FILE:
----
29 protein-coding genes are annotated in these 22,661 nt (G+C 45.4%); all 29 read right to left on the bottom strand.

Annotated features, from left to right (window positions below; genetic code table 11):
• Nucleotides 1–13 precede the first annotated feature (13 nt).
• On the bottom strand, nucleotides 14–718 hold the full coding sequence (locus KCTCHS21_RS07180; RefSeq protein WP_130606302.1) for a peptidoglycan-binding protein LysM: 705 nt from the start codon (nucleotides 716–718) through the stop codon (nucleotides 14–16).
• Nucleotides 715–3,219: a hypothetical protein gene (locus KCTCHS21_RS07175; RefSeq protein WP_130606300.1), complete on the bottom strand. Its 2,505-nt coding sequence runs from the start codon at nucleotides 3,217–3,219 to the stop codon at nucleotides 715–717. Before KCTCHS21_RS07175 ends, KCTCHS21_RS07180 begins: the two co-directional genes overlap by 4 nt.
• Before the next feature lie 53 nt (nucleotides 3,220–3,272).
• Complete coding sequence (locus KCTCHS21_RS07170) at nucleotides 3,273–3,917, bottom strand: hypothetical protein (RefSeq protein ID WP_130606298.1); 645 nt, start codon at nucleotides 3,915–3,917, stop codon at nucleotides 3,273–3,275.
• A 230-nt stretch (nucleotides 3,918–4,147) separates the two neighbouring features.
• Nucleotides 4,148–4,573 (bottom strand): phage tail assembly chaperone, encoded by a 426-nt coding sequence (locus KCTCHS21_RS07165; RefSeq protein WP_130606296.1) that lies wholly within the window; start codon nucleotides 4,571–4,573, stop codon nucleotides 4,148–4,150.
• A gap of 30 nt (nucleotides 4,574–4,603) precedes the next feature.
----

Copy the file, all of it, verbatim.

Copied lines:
29 protein-coding genes are annotated in these 22,661 nt (G+C 45.4%); all 29 read right to left on the bottom strand.

Annotated features, from left to right (window positions below; genetic code table 11):
• Nucleotides 1–13 precede the first annotated feature (13 nt).
• On the bottom strand, nucleotides 14–718 hold the full coding sequence (locus KCTCHS21_RS07180; RefSeq protein WP_130606302.1) for a peptidoglycan-binding protein LysM: 705 nt from the start codon (nucleotides 716–718) through the stop codon (nucleotides 14–16).
• Nucleotides 715–3,219: a hypothetical protein gene (locus KCTCHS21_RS07175; RefSeq protein WP_130606300.1), complete on the bottom strand. Its 2,505-nt coding sequence runs from the start codon at nucleotides 3,217–3,219 to the stop codon at nucleotides 715–717. Before KCTCHS21_RS07175 ends, KCTCHS21_RS07180 begins: the two co-directional genes overlap by 4 nt.
• Before the next feature lie 53 nt (nucleotides 3,220–3,272).
• Complete coding sequence (locus KCTCHS21_RS07170) at nucleotides 3,273–3,917, bottom strand: hypothetical protein (RefSeq protein ID WP_130606298.1); 645 nt, start codon at nucleotides 3,915–3,917, stop codon at nucleotides 3,273–3,275.
• A 230-nt stretch (nucleotides 3,918–4,147) separates the two neighbouring features.
• Nucleotides 4,148–4,573 (bottom strand): phage tail assembly chaperone, encoded by a 426-nt coding sequence (locus KCTCHS21_RS07165; RefSeq protein WP_130606296.1) that lies wholly within the window; start codon nucleotides 4,571–4,573, stop codon nucleotides 4,148–4,150.
• A gap of 30 nt (nucleotides 4,574–4,603) precedes the next feature.